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The best time to take out the North Korean ICBMs are before launch during the 3-4 minutes of the boost phase when they are first launched.

Taking out the ICBMs when they are about to hit their target is a far harder problem. The ICBMs can deploy decoys and they can alter course.

Hitting the North Korean ICBM during boost phase is still very hard. We will need faster missiles or we have quickly flood North Korean airspace with drones and fighters during the early stage of a conflict.

There are 90 to 120 seconds for an intercept after detection of a missile launch

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The solid inner circles indicate the required basing area if 30 seconds of decision time is allowed. The outer dashed circles show the basing area if interceptors are fired as soon as a firing solution is obtained, with no decision time. The crosses show the position of the last chance to intercept, in Chinese airspace in all cases.

6.5 km per second is Mach 19
10 km per second is Mach 29.

It does not appear in unclassified information that US has 6.5 km per second let alone 10 km per second interceptor missiles. The newest SM-3 Block II missiles are 4.5 km/second Mach 15 missiles. The THAAD missiles that are based in South Korea do not have the speed or range to cover North Korea to hit ICBMs as they launch.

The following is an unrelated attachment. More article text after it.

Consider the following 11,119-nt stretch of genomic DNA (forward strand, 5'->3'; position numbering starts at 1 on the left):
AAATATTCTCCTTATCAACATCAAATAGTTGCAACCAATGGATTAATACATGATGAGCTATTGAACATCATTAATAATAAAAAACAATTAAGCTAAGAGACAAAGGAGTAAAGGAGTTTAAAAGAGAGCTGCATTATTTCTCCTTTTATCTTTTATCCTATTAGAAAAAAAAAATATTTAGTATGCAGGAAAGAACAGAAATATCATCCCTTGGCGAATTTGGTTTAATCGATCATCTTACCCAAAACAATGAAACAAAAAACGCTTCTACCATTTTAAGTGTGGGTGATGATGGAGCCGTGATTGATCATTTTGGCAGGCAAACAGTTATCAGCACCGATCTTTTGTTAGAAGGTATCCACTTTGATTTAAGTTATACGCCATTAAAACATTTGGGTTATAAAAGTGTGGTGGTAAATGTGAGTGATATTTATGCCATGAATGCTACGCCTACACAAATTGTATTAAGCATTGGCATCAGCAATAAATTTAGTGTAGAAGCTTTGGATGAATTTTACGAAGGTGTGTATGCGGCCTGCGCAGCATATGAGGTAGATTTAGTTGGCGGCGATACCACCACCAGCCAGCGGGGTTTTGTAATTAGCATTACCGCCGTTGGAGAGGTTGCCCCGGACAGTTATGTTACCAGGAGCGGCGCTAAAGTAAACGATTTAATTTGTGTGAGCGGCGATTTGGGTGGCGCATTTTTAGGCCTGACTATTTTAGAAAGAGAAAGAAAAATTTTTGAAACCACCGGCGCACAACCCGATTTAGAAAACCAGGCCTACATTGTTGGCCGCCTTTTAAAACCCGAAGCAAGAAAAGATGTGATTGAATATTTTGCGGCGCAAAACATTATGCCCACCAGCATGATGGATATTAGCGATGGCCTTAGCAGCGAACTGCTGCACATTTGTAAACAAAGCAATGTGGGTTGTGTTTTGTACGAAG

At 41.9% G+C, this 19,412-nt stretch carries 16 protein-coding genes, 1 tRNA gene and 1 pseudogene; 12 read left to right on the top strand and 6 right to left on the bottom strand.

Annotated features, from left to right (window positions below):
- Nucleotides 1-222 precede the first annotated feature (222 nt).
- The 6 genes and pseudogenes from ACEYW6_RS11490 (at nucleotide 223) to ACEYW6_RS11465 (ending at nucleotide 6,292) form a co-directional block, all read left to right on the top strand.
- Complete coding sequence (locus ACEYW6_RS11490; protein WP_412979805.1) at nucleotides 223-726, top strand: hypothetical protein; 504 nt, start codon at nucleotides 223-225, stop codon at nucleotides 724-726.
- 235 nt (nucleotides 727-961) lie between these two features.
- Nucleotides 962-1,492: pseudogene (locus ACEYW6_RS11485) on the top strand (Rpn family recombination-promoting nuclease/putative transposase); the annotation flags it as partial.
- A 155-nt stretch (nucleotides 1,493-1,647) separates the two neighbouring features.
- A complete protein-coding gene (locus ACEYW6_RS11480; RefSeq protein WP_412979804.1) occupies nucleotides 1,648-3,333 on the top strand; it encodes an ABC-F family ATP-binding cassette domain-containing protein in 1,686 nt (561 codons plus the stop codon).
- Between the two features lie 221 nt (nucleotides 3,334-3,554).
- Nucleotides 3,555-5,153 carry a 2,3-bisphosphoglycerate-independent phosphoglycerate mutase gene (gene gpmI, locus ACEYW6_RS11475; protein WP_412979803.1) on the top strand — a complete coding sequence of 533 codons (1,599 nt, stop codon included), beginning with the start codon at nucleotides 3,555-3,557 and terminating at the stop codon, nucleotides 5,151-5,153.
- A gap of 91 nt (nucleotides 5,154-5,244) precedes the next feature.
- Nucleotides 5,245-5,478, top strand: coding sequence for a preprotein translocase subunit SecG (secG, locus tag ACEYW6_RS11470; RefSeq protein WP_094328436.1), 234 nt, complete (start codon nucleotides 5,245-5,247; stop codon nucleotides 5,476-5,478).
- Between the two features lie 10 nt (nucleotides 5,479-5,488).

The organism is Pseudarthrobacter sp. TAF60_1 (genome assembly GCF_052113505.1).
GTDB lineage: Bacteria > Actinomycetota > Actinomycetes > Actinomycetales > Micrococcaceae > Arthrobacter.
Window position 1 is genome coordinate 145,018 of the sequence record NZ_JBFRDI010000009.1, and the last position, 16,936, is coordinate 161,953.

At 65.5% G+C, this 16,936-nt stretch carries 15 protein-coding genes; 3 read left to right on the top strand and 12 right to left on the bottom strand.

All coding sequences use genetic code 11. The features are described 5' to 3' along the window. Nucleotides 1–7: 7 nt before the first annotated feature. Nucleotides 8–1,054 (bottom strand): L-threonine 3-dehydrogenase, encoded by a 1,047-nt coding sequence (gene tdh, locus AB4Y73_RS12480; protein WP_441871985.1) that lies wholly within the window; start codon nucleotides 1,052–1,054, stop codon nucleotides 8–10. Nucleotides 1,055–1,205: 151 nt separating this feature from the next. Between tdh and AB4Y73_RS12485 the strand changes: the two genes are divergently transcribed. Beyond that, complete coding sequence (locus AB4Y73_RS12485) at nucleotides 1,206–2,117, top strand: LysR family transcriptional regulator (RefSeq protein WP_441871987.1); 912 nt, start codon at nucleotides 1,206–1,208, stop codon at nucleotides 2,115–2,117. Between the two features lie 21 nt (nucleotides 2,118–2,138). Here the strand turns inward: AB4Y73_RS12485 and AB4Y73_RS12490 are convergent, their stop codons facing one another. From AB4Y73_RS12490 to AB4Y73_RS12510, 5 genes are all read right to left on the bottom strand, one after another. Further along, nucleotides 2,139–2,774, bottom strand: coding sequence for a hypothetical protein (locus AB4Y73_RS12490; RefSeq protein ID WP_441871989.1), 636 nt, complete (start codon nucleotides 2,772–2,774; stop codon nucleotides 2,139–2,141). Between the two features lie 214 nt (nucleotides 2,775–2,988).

Dubious Claim of Week: Air Force’s “EMP Missile” Could Disable N. Korean ICBMs

The White House officials have discussed using an experimental weapon to disrupt or disable a North Korean missile launch. The weapon in question, the product of the US Air Force's Counter-electronics High-powered Microwave Advanced Missile Project (CHAMP), uses bursts of microwave energy to disable electronic devices such as computers, communications and air defense radar systems.

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Officials from Air Force Research Laboratory (AFRL) suggested CHAMP could be fully weaponized in a matter of weeks. But almost as a footnote, the NBC report noted that the weapon would have to pass very close to an ICBM before launch to affect it—which, despite CHAMP's classification as a non-lethal weapon, might be considered an act of war.

... And that's where the idea of using CHAMP against North Korean ICBMs gets dicey. If the US fired any sort of missile into North Korea, regardless of its lethality to humans, that would almost certainly be considered an act of war. The CALCM used in current configurations would, if detected by North Korean sensors, look a lot like any other cruise missile, and the sound of a turbofan flying overhead within North Korean borders just before launch systems for an ICBM failed would likely be met with the same sort of reaction as a conventional weapons strike.